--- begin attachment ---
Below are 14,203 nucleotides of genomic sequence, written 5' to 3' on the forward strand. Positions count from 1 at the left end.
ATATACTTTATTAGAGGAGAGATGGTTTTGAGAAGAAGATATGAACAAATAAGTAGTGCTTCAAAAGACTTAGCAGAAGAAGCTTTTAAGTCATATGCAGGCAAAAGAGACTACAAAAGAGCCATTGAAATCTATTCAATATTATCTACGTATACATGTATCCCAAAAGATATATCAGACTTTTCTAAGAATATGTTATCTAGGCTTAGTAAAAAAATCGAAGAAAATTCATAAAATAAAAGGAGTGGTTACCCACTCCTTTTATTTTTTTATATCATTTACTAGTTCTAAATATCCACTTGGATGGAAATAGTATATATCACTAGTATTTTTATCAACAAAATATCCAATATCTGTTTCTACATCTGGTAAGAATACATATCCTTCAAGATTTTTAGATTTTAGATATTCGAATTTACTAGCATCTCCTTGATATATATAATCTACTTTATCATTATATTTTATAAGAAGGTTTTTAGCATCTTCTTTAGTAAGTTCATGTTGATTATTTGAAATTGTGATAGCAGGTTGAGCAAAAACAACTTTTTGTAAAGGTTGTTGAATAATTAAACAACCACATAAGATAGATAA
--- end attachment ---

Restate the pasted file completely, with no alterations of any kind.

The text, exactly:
Below are 14,203 nucleotides of genomic sequence, written 5' to 3' on the forward strand. Positions count from 1 at the left end.
ATATACTTTATTAGAGGAGAGATGGTTTTGAGAAGAAGATATGAACAAATAAGTAGTGCTTCAAAAGACTTAGCAGAAGAAGCTTTTAAGTCATATGCAGGCAAAAGAGACTACAAAAGAGCCATTGAAATCTATTCAATATTATCTACGTATACATGTATCCCAAAAGATATATCAGACTTTTCTAAGAATATGTTATCTAGGCTTAGTAAAAAAATCGAAGAAAATTCATAAAATAAAAGGAGTGGTTACCCACTCCTTTTATTTTTTTATATCATTTACTAGTTCTAAATATCCACTTGGATGGAAATAGTATATATCACTAGTATTTTTATCAACAAAATATCCAATATCTGTTTCTACATCTGGTAAGAATACATATCCTTCAAGATTTTTAGATTTTAGATATTCGAATTTACTAGCATCTCCTTGATATATATAATCTACTTTATCATTATATTTTATAAGAAGGTTTTTAGCATCTTCTTTAGTAAGTTCATGTTGATTATTTGAAATTGTGATAGCAGGTTGAGCAAAAACAACTTTTTGTAAAGGTTGTTGAATAATTAAACAACCACATAAGATAGATAA